China grappling with growing number of foreign AIDS patients

An increasing number of foreigners are receiving free medication for HIV/AIDS on the Chinese mainland, a health specialist said and warned that lack of "clear policies" on the issue could adversely affect the treatment of local population.

So far 8,366 foreign HIV/AIDS patients were reported till August this year from all over China, the National Centre for AIDS and Sexually Transmitted Diseases Control and Prevention said.

Of them 200 foreigners with HIV/AIDS are receiving free antiviral therapy, it said.

Growing international exchanges are resulting in more foreign patients arriving in China and stay longer, Wu Zunyou, director of the centre, told China Daily.

But "we have no clear polices and Chinese nationals should always be the top priority, particularly with limited funding", he said.

Most foreign HIV/AIDS patients are living in Yunnan, Guangdong, Shandong and Fujian provinces, as well as in Beijing, Wu said.

Free treatment is only for Chinese citizens with case-by-case exceptions for foreigners, Zhao Yan, deputy director of the national center's AIDS treatment and care division.

More than 60 per cent of foreigners receiving free treatment were female.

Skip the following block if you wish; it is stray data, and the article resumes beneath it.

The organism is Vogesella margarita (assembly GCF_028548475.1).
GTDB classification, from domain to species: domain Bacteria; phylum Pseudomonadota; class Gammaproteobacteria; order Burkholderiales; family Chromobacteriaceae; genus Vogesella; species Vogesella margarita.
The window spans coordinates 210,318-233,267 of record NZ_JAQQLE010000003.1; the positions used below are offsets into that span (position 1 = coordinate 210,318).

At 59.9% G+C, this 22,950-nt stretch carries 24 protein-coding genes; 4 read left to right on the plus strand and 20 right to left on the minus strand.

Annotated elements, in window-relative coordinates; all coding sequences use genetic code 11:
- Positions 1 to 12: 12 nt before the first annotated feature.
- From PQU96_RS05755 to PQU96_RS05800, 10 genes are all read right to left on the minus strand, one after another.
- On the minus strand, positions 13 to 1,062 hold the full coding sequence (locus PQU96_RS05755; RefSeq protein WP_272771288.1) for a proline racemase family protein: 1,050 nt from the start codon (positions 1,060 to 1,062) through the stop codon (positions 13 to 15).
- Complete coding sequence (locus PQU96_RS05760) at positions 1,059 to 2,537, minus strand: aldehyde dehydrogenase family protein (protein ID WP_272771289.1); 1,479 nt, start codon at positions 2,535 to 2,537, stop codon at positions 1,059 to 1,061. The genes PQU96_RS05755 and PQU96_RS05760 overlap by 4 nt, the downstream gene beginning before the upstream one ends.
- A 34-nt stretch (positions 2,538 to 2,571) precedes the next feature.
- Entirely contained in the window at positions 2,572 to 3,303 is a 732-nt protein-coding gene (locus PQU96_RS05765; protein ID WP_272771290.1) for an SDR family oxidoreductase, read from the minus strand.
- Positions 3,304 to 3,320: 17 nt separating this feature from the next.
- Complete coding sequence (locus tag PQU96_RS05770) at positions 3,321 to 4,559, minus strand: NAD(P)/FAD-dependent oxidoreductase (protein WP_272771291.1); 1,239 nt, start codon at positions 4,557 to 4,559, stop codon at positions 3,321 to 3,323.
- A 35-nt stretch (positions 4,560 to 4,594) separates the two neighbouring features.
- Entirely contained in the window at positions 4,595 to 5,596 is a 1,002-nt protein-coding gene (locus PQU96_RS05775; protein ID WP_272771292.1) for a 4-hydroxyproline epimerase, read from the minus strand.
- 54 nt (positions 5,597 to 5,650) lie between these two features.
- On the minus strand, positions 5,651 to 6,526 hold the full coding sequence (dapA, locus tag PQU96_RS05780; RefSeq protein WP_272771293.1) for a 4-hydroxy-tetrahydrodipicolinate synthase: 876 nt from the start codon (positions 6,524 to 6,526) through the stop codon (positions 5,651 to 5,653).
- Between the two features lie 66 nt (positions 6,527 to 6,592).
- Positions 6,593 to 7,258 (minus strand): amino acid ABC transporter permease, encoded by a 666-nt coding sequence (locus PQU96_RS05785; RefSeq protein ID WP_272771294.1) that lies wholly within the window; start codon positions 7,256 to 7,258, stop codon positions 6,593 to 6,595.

"A great majority were women who had been living here for a long time and some even married locals and had children," she said, adding that many foreign women were trafficked over the border as brides.

Some came already infected with HIV while some were infected by their Chinese husbands, Jia said.

"Even without a legal permit to stay and a marriage certificate we still have to provide these people free treatment otherwise they could die and their families would be alone," she said.

Yunnan began free treatment for foreigners in 2009.

Since the province recorded its first HIV outbreak among drug users in 1989, authorities have reported more than 5,500 foreign sufferers, mostly people from Myanmar.

The numbers are increasing, Jia said.

"With a border measuring more than 4,000 km more foreigners living with HIV and AIDS will come to Yunnan for employment and business," she said.

"Given that this trend cannot be reversed, the government should make clear its policy concerning HIV/AIDS intervention among foreigners in China, including treatment," she said.

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